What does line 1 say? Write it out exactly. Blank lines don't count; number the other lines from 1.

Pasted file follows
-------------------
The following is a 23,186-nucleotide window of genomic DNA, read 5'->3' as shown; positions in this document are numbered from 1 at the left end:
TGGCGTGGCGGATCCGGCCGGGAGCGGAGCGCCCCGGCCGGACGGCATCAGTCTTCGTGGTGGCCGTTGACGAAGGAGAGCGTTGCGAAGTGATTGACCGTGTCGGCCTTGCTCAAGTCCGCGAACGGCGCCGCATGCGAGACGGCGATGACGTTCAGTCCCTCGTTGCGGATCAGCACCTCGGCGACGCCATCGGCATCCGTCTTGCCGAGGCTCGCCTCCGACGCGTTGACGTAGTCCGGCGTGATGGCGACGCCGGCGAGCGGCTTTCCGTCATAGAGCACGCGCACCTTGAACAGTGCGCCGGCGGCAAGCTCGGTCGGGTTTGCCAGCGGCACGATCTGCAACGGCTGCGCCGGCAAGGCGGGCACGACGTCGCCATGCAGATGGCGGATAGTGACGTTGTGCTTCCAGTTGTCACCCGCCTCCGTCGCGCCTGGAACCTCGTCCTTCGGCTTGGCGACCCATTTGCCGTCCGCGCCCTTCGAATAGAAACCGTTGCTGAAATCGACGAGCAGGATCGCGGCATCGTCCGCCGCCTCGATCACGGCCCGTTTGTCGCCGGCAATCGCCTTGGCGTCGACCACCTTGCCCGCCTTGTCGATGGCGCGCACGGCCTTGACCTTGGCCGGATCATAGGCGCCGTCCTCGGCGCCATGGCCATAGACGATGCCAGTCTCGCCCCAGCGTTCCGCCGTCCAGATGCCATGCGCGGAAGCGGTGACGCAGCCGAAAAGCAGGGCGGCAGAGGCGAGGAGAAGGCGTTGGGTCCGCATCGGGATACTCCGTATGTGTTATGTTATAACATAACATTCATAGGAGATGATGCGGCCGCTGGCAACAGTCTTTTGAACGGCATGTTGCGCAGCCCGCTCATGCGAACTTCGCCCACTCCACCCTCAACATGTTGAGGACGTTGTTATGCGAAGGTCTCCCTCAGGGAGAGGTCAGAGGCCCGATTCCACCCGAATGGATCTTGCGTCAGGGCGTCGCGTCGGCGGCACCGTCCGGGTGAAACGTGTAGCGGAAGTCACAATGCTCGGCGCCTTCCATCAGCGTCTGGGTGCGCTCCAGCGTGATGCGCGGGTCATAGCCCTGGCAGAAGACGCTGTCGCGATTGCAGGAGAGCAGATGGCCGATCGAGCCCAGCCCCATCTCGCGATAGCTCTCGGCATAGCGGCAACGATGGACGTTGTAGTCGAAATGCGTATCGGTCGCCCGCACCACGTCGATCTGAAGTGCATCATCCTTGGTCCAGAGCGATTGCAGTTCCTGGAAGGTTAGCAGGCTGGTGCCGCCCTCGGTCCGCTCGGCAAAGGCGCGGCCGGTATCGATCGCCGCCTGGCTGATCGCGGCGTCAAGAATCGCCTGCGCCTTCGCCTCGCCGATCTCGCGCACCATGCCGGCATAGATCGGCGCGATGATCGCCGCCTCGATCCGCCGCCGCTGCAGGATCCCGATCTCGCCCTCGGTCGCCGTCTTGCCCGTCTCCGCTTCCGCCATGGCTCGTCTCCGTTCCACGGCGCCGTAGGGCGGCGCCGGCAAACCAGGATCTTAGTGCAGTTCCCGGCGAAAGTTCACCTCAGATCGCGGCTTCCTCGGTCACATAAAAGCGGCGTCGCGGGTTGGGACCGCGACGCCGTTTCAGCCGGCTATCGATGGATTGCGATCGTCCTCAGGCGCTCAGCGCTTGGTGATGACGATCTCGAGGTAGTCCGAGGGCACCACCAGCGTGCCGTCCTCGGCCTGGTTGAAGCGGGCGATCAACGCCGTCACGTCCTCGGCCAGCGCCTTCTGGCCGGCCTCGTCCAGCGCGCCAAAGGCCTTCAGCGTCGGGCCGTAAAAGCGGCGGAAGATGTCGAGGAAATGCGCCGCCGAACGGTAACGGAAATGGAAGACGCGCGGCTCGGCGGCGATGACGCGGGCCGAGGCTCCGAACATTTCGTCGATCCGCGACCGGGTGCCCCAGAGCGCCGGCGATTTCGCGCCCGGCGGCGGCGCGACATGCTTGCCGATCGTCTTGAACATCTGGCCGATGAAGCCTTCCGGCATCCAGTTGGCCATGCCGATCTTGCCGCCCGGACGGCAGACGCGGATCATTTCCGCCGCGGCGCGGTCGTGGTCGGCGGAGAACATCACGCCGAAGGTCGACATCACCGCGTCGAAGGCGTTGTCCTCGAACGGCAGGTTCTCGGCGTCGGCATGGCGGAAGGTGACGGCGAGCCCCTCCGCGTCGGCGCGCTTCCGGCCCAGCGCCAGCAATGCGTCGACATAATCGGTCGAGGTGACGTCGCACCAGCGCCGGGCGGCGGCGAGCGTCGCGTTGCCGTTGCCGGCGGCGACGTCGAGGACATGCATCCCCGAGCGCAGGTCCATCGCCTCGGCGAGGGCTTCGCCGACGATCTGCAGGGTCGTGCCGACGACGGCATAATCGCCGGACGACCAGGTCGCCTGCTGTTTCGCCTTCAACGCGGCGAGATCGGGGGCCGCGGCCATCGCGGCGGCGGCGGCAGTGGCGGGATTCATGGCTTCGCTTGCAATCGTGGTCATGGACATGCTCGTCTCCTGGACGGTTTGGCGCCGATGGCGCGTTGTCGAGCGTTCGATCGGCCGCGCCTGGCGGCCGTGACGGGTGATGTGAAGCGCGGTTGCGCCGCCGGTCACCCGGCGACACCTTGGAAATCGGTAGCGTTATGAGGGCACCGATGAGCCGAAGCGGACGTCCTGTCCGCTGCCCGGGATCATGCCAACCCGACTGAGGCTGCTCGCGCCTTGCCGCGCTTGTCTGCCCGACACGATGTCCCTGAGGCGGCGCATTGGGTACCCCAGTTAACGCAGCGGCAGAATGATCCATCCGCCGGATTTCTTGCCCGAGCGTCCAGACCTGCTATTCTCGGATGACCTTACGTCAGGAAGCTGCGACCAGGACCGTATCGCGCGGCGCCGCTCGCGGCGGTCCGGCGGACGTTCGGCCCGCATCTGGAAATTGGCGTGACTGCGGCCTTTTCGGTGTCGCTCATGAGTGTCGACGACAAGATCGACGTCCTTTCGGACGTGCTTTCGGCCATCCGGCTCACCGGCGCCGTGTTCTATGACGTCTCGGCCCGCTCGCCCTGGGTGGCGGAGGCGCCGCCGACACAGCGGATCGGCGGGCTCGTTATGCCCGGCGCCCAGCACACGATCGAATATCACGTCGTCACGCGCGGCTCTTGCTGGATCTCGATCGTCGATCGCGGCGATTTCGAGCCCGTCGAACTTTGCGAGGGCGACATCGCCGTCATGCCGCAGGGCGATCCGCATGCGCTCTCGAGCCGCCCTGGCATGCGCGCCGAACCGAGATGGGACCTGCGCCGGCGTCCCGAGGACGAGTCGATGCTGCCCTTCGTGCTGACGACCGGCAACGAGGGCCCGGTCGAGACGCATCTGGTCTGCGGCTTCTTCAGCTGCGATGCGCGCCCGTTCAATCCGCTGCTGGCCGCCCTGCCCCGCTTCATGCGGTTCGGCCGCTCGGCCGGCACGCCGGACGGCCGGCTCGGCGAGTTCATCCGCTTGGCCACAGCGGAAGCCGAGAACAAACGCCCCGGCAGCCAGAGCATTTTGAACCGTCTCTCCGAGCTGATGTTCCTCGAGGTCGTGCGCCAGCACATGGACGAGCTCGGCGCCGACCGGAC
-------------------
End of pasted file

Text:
The following is a 23,186-nucleotide window of genomic DNA, read 5'->3' as shown; positions in this document are numbered from 1 at the left end: